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    ABSTRACT: Dyskeratosis congenita (DC) is a multisystem disease caused by genetic mutations that result in defective telomere maintenance. Herein, we describe a 17-year-old patient with severe DC, manifested by bone marrow failure, severe immunodeficiency, and enterocolitis requiring prolonged infliximab therapy, who developed fatal hepatic failure caused by an aggressive, infiltrating hepatic angiosarcoma. Although DC patients have known increased risk of developing liver failure and multiple types of malignancy, this report is the first to describe angiosarcoma in a DC patient. Malignancy should thus be considered in the differential diagnosis of progressive liver dysfunction in DC patients.
    Journal of Pediatric Hematology/Oncology 04/2013; 36(4). DOI:10.1097/MPH.0b013e318286d4d4 · 0.96 Impact Factor
  • Journal of Clinical Immunology 04/2013; 33(3):687-687. · 2.65 Impact Factor
  • Journal of Clinical Immunology 04/2013; 33(3):671-671. · 2.65 Impact Factor
  • Kathleen E. Sullivan, Lihua Shi, Li Song
    Journal of Clinical Immunology 04/2013; 33(3):671-672. · 2.65 Impact Factor
  • Annals of the Rheumatic Diseases 02/2013; 72(Suppl 1):A12-A13. DOI:10.1136/annrheumdis-2013-203215.23 · 9.27 Impact Factor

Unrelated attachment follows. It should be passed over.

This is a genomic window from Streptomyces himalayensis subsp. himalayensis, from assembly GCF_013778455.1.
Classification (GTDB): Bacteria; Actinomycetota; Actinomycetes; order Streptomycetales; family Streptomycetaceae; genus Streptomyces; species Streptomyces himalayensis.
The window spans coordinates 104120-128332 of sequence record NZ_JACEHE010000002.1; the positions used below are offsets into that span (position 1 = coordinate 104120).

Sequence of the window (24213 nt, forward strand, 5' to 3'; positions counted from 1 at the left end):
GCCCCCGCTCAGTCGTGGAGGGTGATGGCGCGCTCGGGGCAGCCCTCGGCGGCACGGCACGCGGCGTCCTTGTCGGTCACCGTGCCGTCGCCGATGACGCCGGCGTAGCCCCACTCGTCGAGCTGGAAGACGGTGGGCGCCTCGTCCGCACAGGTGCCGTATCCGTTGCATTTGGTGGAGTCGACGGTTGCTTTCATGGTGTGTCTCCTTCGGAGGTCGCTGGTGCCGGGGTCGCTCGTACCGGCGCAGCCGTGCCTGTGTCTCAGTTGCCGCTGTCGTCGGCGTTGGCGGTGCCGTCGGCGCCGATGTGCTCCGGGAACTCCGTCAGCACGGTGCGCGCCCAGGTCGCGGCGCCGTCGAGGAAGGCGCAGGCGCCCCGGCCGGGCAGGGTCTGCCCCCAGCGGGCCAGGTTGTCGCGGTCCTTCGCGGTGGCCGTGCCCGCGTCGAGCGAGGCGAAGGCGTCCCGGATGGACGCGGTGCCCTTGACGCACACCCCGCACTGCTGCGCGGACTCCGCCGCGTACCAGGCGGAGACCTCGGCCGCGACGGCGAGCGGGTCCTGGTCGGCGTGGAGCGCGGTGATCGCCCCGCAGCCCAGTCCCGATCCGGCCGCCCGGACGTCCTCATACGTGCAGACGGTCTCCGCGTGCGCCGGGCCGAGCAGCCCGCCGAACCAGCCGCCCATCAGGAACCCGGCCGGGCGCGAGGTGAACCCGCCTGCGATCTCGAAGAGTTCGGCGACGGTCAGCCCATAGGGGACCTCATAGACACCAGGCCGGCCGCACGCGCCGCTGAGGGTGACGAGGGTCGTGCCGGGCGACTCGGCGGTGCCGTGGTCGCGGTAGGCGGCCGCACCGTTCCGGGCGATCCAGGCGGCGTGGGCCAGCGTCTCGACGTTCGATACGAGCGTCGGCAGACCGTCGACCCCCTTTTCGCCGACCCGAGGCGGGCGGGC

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    ABSTRACT: BACKGROUND: Dedicator of cytokinesis 8 (DOCK8) mutations are responsible for a rare primary combined immunodeficiency syndrome associated with severe cutaneous viral infections, increased IgE levels, autoimmunity, and malignancy. Natural killer (NK) cells are essential for tumor surveillance and defense against virally infected cells. NK cell function relies on Wiskott-Aldrich syndrome protein for filamentous actin (F-actin) accumulation at the lytic NK cell immunologic synapse. DOCK8 activates cell division cycle 42, which, together with Wiskott-Aldrich syndrome protein, coordinates F-actin reorganization. Although abnormalities in T- and B-cell function have been described in DOCK8-deficient patients, the role of NK cells in this disease is unclear. OBJECTIVES: We sought to understand the role of DOCK8 in NK cell function to determine whether NK cell abnormalities explain the pathogenesis of the clinical syndrome of DOCK8 deficiency. METHODS: A cohort of DOCK8-deficient patients was assembled, and patients' NK cells, as well as NK cell lines with stably reduced DOCK8 expression, were studied. NK cell cytotoxicity, F-actin content, and lytic immunologic synapse formation were measured. RESULTS: DOCK8-deficient patients' NK cells and DOCK8 knockdown cell lines all had decreased NK cell cytotoxicity, which could not be restored after IL-2 stimulation. Importantly, DOCK8 deficiency impaired F-actin accumulation at the lytic immunologic synapse without affecting overall NK cell F-actin content. CONCLUSIONS: DOCK8 deficiency results in severely impaired NK cell function because of an inability to form a mature lytic immunologic synapse through targeted synaptic F-actin accumulation. This defect might underlie and explain important attributes of the DOCK8 deficiency clinical syndrome, including the unusual susceptibility to viral infection and malignancy.